Developers behind a controversial 82-apartment plan which has drawn fierce opposition from Thirroul residents have defended their traffic assessment against accusations it underestimates the impact on the beachside suburb's main road.
More than 150 objections have been lodged over plans to redevelop Thirroul Plaza into a bigger shopping centre with three-storey apartment buildings.
The vast majority share an opposition to the number of apartments, because of the impact on congested Lawrence Hargrave Drive, a mostly single-lane road which becomes clogged on a regular basis.
The traffic study commissioned by the developer concluded 82 new apartments in the middle of Thirroul would produce just 33 vehicle movements in the morning peak, and 24 on the afternoon peak.
Some say this is unrealistic. Lifelong Thirroul resident John Nicholls said the traffic study, conducted on September 19-21, 2019, didn't properly represent the reality.
"I've lived in Thirroul all my life so I know what it's become," he said.
"It's not a typical period when you've got 100mm of rain on those days when the survey was done.
"It probably sells the problem short in terms of how much time the traffic is a problem in Thirroul."
Thirroul Plaza Pty Ltd spokeswoman Emma Foster defended the consultants' report.
"The Traffic Impact Assessment was conducted by independent third-party consultants, if you refer to the appendix of the report compiled and available with the DA you can see they analysed traffic data from 6.15am-10am, not just the peak hours," she said.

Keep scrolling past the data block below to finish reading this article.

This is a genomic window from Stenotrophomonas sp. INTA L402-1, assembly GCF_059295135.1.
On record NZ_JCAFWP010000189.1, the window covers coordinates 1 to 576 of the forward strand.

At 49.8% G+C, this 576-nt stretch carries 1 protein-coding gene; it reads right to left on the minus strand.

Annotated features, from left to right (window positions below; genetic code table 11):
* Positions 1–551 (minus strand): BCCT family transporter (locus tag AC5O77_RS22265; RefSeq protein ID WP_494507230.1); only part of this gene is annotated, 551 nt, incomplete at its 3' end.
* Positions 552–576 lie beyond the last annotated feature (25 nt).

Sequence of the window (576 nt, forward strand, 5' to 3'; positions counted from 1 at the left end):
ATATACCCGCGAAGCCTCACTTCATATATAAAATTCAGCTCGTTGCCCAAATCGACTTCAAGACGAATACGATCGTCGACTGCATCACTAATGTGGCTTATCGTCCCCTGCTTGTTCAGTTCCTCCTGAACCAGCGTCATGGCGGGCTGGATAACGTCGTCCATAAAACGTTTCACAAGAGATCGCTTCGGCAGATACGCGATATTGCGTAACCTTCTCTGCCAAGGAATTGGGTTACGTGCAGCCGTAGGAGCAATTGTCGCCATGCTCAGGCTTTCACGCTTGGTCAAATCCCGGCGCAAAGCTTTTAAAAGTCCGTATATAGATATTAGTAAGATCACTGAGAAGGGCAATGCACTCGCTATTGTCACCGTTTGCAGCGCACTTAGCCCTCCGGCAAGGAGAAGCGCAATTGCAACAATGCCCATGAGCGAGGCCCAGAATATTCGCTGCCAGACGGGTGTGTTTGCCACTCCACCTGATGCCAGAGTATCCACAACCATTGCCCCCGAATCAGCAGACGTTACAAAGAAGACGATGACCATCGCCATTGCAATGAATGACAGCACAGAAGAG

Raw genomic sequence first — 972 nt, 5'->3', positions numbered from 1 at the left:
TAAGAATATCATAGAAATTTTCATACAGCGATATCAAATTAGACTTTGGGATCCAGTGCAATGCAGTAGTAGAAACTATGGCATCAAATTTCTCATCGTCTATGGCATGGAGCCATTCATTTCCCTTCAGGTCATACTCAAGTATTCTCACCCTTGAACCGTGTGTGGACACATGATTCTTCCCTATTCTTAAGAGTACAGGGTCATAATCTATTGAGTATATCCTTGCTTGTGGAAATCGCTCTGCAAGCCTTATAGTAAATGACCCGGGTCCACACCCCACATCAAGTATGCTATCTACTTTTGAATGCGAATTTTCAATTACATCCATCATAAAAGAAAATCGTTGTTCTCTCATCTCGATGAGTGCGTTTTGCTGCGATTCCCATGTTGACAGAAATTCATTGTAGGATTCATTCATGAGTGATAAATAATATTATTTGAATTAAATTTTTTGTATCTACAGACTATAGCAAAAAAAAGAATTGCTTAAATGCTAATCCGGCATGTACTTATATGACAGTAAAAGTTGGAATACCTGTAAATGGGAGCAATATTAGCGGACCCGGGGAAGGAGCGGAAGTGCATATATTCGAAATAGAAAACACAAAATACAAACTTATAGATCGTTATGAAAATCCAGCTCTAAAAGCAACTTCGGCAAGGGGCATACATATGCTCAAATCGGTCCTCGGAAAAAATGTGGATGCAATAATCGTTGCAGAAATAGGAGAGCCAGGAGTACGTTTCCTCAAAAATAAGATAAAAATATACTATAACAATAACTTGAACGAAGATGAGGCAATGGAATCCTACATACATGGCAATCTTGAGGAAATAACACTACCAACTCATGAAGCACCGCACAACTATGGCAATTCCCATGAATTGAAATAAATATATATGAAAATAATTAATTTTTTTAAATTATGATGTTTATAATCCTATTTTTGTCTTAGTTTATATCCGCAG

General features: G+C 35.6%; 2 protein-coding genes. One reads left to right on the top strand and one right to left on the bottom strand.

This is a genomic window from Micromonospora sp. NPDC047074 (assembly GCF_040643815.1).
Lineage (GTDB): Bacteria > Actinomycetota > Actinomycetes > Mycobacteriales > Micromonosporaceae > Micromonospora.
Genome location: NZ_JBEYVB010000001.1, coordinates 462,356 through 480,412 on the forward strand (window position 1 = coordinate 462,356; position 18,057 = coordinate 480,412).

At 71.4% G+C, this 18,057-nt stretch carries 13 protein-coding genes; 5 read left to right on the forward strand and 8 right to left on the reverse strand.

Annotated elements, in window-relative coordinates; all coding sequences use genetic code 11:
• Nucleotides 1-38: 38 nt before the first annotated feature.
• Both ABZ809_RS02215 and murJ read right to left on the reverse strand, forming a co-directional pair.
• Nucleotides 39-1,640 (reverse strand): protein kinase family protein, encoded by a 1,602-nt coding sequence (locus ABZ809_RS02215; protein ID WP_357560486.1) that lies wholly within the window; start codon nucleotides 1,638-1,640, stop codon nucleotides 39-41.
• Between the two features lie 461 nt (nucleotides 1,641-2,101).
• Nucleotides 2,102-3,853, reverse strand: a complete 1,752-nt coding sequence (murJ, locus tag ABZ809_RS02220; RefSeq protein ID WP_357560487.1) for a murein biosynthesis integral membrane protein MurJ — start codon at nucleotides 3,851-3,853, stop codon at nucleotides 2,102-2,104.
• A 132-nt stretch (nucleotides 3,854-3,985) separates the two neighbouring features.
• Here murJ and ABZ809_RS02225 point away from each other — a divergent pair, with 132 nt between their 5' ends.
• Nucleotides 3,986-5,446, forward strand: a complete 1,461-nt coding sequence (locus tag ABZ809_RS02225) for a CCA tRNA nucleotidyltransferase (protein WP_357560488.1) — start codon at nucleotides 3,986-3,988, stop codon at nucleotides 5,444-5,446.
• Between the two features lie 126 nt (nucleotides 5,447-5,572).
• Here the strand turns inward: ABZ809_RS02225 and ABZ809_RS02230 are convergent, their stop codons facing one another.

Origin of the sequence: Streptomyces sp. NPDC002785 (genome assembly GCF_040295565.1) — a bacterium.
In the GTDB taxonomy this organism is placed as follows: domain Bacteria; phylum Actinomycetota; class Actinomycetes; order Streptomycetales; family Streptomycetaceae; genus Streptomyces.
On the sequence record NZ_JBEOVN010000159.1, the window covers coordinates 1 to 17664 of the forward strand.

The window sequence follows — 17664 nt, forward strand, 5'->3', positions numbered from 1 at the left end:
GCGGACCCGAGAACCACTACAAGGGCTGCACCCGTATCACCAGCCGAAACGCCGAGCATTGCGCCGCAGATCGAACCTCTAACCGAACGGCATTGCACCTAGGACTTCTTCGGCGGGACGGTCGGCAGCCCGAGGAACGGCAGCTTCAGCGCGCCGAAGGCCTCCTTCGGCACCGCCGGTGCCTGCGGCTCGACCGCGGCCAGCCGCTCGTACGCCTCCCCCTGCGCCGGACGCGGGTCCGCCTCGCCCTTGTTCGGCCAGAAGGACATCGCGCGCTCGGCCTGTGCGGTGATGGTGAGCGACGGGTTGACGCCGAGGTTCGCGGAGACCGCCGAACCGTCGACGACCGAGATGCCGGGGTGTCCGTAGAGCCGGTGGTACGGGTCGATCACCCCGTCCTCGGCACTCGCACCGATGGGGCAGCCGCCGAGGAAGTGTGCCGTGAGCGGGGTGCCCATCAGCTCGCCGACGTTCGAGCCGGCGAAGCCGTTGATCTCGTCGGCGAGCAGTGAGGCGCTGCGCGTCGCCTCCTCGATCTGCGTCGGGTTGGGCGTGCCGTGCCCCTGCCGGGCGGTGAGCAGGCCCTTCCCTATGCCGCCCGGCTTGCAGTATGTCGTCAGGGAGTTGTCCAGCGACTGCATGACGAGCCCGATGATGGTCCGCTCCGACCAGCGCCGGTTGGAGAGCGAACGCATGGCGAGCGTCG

In fact, the most affected intersection, King St and Lawrence Hargrave, was modelled only from 8-9am.
"Surveyed peak hours [at that intersection] are therefore as follows: AM peak: 8am-9am. PM peak: 3pm-4pm. Saturday peak: 12.45-1.45pm," the traffic study states.
The modelling states each two-bedroom apartment would create just 0.42 vehicle movements in the morning peak, and 0.3 movements in the afternoon peak. The proposed shopping centre would create 531 trips each peak, and 704 on Saturday.
This is when using the "high density" metric from Roads and Maritime Services to calculate additional traffic flow from apartments.
High density is applied to buildings with more than 20 apartments and usually more than five storeys high. None of the proposed Thirroul Plaza buildings are of that size, but their combined scale is well past the 20 apartments threshold.
High density modelling assumes less car ownership as people are more likely to be living in inner-city areas near public transport options. But in car commuter-heavy suburbs such as Thirroul and much of Wollongong, there are questions as to whether the modelled traffic is realistic.
The owners behind the development proposal are Austinmer engineer Angelo Forte, of Mainland Civil, and his partners, and Austinmer builder Mark Forte, of Genesis construction company.
Ms Foster said the proposal actually produced less traffic than other plans which could be allowed on the site.
"The residential component of the development has the least impact on traffic movements than any other use of the allowed building area," she said.
"The 82 units only contribute 6 per cent of the whole of the traffic generation for the development.
"The site is zoned to allow approx 15,000 square metres of retail to be built, if the owners did that and didn't include residential, the independent traffic consultant calculated there would be over 1000 vehicle movements in the morning and afternoon peaks.
"The previous approved DA for the site had a retail area of 5900 square metres which would of generated over 700 car movements at each peak period. The new owners who live locally did not want to do that to the area and therefore the current proposal which includes the residential apartments and only 4,300 square metres of retail, is believed to be a good balance between uses."